More than 600 Howard University faculty will get raises in the new year, part of a multiyear effort to bring salaries at the historically Black campus up to par with pay at other institutions, officials said.
The size of the raises will vary by discipline, but eligible full-time employees can expect their wages to grow by an average of 20 percent, said Anthony K. Wutoh, Howard’s provost. The university plans to spend an additional $17 million next year — funded in part by recent philanthropy — to provide pay increases.
“Many institutions of higher education have yet to implement staff raises since the pandemic,” Howard President Wayne A.I. Frederick said in a statement. Officials pointed to a handful of other recent initiatives aimed at supporting faculty, including a 3 percent raise for employees in the spring, efforts to avoid mass layoffs and furloughs, and the decision to use a portion of the school’s endowment to fully fund the employee pension plan.
“We felt this was an important step not only to ensure the financial wellness of our staff but also to demonstrate our ongoing gratitude for the hard work and dedication that is instrumental to the functioning of our institution,” Frederick said.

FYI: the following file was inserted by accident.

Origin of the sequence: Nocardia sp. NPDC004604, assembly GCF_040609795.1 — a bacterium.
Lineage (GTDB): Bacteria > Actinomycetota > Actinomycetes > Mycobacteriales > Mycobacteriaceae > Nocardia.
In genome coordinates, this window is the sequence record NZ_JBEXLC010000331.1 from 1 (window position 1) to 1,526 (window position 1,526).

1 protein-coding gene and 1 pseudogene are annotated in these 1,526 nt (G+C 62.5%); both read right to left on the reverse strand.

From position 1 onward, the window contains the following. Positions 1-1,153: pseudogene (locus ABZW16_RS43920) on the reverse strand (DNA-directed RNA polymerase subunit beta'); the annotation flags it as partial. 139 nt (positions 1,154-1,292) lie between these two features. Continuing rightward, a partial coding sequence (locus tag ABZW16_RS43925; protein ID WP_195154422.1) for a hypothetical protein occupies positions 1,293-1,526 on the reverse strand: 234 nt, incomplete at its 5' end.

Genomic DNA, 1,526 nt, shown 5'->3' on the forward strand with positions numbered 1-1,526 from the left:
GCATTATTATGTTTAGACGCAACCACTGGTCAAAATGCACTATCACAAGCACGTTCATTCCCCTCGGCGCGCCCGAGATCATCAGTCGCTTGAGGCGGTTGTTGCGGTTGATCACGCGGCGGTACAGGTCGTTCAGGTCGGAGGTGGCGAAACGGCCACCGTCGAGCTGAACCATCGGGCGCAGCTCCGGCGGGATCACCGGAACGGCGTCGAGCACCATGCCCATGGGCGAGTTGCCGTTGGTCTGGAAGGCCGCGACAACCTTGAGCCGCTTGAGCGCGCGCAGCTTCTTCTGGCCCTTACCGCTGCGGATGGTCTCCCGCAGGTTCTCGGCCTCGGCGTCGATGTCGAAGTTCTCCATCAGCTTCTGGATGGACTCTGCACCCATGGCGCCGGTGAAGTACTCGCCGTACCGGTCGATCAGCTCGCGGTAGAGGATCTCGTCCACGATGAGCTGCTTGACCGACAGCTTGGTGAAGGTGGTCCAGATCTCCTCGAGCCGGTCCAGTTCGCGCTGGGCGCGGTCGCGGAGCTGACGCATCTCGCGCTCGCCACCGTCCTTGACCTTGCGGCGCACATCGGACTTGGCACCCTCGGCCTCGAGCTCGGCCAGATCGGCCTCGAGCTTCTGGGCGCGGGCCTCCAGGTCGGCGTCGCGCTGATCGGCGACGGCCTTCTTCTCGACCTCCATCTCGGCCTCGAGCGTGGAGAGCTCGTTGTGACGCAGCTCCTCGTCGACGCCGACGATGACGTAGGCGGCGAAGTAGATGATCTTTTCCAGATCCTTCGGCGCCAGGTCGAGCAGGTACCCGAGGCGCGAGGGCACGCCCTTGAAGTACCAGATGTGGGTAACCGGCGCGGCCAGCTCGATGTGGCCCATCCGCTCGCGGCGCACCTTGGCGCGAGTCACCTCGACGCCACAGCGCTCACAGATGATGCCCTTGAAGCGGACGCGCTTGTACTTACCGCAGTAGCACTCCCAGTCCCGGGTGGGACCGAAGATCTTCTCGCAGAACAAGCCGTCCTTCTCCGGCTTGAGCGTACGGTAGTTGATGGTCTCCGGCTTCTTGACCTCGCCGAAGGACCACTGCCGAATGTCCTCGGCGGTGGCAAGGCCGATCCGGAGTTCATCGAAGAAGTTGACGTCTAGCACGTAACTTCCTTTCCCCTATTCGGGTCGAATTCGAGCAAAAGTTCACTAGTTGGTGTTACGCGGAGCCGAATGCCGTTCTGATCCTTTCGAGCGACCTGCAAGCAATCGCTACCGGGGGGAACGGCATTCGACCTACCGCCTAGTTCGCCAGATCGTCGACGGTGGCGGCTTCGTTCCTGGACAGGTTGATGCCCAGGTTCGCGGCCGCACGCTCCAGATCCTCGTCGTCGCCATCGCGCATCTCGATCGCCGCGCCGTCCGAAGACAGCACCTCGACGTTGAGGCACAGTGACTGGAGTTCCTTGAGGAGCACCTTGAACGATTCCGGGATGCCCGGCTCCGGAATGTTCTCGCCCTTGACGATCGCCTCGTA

Wutoh said the upcoming raises are “the most significant step” in an effort launched in 2018 to pay faculty members at least the median of what educators are paid at Howard’s peer institutions — private, urban campuses with hospitals, including Georgetown, George Washington and Tulane universities. Officials committed to addressing the pay gaps over a four-to-five-year period.
Senior, full professors lag the furthest behind their peers at other universities, Wutoh said. Professors on the campus are paid an average of $115,952 per year — more than $92,000 less than what Georgetown professors earn and about $66,000 less than GWU professors, according to 2018-2019 school year salary data compiled by the Chronicle of Higher Education.
“Never before have the majority of Howard University faculty been paid at the median of our peer institutions,” Frederick wrote to the campus.
The raises, however, leave out union employees. University officials said those faculty members are not eligible because their union, the Service Employees International Union, has the exclusive right to negotiate their salary packages. The university is in talks with the union regarding a collective bargaining agreement, Wutoh said.
“Those negotiations have included and will include bargaining over faculty wages, raises and conditions of employment,” said Kimberly Holmes-Iverson, a spokeswoman for the campus, adding that the university “will continue to bargain in good faith.”
But Cyrus Hampton, a union member and master instructor in Howard’s English department, said he suspects that campus leaders are trying to dissuade employees from joining the contingent of about 140 unionized non-tenure-track faculty members, including lecturers and master instructors.
“It’s a commonplace for union busters to tell people that raises cannot be given during contract negotiations,” Hampton said. “There is nothing barring the university from making pay raises during contract negotiations to people who are having their contracts negotiated.”